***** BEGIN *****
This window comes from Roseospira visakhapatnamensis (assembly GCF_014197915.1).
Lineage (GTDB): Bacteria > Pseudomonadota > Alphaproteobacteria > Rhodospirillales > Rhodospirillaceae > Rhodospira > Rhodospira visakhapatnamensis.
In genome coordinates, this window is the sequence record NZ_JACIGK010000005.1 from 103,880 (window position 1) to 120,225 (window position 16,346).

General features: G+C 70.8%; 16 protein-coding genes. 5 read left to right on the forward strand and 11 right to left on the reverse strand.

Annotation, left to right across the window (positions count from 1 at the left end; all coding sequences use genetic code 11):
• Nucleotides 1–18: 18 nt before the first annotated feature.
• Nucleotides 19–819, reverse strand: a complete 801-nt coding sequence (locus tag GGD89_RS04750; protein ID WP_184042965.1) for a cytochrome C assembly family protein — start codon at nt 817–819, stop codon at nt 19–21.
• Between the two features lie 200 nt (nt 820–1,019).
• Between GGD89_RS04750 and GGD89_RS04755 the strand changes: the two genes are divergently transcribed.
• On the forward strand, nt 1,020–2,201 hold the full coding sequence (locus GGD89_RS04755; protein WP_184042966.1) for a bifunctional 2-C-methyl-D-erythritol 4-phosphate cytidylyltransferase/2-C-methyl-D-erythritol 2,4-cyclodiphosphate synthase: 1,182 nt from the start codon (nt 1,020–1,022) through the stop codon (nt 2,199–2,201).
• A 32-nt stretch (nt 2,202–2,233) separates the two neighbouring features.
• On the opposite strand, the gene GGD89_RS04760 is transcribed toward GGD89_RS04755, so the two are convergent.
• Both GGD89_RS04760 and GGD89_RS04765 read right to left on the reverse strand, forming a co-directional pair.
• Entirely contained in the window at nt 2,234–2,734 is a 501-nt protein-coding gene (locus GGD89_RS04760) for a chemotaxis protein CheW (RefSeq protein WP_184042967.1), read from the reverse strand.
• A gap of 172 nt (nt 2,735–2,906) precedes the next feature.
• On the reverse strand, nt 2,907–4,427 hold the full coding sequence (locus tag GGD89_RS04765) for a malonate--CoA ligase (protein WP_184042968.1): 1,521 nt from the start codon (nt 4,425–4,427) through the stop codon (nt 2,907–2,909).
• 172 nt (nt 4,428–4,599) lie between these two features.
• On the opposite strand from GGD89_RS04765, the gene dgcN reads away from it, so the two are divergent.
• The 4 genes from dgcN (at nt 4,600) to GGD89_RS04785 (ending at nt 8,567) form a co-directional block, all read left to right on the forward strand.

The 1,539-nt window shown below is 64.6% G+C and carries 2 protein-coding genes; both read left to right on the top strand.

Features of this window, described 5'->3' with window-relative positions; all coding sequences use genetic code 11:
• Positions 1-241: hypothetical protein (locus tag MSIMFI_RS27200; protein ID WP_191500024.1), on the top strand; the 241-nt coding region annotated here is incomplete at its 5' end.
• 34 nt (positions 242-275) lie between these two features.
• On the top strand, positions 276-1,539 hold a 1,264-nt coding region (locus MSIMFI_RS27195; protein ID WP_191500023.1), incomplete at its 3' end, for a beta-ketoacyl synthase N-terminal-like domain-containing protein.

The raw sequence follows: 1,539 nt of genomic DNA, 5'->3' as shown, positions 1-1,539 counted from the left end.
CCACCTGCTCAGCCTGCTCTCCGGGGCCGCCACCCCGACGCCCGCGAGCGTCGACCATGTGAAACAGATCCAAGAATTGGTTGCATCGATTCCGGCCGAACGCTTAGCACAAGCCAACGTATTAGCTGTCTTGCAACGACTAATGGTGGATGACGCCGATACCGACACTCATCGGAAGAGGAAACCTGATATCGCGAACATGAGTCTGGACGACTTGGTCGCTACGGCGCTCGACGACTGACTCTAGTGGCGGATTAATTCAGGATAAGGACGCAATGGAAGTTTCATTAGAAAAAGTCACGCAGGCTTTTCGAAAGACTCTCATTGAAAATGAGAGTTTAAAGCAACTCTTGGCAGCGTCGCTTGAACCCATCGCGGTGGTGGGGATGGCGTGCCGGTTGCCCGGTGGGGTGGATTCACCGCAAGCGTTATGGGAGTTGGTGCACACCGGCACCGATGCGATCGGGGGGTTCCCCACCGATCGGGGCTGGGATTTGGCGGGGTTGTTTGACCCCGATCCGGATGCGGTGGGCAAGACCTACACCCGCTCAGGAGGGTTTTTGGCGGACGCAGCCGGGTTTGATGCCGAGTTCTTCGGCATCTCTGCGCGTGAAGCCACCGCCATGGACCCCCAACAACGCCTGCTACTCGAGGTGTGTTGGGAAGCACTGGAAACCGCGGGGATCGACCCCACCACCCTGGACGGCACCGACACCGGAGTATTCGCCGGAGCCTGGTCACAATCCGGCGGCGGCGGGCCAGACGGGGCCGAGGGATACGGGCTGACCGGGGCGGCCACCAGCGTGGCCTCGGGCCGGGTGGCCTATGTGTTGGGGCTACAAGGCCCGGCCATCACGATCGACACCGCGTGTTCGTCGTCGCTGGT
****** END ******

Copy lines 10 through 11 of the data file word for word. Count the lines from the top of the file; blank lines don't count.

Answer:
• On the forward strand, nt 1,020–2,201 hold the full coding sequence (locus GGD89_RS04755; protein WP_184042966.1) for a bifunctional 2-C-methyl-D-erythritol 4-phosphate cytidylyltransferase/2-C-methyl-D-erythritol 2,4-cyclodiphosphate synthase: 1,182 nt from the start codon (nt 1,020–1,022) through the stop codon (nt 2,199–2,201).
• A 32-nt stretch (nt 2,202–2,233) separates the two neighbouring features.